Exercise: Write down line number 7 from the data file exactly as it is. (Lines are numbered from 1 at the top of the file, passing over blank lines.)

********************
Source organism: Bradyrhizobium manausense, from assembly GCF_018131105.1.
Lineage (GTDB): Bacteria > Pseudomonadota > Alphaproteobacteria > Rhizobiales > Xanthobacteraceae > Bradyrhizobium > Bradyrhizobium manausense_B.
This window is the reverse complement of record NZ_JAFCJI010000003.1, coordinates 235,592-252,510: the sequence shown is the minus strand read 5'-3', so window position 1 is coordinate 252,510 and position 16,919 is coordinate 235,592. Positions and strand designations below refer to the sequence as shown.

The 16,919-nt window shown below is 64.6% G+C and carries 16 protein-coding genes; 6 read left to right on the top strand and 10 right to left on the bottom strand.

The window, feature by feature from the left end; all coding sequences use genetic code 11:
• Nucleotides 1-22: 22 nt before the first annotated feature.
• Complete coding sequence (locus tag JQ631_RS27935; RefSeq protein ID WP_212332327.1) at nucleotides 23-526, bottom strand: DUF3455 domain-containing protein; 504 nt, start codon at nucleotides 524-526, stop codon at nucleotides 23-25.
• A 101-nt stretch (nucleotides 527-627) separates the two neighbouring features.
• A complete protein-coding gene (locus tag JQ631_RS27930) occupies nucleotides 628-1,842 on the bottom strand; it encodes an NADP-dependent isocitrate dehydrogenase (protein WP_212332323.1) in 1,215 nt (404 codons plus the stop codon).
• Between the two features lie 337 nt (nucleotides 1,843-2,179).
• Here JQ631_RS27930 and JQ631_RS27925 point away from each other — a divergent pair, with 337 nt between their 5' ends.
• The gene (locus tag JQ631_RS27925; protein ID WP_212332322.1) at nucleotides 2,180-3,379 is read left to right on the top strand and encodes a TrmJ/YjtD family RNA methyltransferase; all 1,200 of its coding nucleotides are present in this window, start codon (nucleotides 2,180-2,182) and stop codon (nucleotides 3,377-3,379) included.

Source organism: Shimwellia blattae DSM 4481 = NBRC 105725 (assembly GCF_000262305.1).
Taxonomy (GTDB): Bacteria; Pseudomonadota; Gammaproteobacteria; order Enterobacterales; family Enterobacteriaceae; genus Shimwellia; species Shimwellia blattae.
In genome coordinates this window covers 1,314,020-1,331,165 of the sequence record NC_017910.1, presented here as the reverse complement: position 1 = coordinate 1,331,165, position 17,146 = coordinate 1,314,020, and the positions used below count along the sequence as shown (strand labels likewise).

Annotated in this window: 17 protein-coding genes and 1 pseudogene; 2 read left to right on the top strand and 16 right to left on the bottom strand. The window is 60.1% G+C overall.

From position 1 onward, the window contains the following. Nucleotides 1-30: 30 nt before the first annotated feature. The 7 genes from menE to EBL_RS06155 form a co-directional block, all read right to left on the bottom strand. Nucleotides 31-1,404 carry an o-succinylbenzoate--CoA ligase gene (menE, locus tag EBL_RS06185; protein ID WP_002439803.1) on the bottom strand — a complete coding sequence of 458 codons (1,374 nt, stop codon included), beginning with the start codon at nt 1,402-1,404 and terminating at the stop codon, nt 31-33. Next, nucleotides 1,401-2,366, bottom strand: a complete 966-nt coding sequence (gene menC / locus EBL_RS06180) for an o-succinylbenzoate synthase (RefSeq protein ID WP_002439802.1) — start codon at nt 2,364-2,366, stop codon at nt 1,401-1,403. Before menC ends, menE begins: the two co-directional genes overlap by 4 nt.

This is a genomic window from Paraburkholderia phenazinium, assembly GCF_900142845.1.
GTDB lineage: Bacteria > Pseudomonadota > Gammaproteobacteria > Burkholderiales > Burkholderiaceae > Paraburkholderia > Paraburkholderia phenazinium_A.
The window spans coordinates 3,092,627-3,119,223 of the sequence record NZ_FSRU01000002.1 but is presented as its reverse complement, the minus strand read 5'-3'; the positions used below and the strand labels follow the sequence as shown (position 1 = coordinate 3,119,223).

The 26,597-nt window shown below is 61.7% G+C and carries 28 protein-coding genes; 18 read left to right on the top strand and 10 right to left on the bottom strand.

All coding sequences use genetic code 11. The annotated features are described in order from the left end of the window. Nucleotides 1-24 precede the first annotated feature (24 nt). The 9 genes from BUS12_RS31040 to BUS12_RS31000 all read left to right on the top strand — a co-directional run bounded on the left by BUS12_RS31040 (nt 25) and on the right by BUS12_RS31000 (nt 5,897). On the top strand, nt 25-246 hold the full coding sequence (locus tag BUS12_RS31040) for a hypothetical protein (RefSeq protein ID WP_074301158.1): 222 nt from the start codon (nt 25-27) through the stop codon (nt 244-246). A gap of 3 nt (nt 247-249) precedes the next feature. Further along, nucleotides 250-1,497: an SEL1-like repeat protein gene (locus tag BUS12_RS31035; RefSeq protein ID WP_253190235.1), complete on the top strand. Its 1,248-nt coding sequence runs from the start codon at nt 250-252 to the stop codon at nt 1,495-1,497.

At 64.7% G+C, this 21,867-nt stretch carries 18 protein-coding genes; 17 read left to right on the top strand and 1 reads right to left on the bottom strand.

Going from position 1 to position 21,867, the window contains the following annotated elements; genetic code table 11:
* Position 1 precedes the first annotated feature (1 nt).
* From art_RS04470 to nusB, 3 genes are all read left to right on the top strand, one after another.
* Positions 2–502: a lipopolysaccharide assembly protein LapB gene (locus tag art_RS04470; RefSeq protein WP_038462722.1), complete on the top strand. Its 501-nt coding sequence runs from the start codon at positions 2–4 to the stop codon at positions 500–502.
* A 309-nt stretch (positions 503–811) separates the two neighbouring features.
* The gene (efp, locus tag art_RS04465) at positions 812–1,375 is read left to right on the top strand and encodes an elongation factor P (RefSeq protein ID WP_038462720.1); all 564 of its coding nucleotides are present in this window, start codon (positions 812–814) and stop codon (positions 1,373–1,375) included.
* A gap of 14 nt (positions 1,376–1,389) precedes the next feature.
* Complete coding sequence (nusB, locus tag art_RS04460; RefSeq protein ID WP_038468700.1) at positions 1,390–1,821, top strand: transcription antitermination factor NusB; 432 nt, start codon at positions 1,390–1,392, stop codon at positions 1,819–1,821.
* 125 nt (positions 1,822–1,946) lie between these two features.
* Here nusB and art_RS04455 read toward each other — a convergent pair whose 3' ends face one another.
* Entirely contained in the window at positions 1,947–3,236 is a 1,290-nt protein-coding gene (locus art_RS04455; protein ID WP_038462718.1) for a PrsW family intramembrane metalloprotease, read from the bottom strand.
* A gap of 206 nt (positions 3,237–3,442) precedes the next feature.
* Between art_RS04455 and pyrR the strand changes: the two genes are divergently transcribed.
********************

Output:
• Complete coding sequence (locus tag JQ631_RS27935; RefSeq protein ID WP_212332327.1) at nucleotides 23-526, bottom strand: DUF3455 domain-containing protein; 504 nt, start codon at nucleotides 524-526, stop codon at nucleotides 23-25.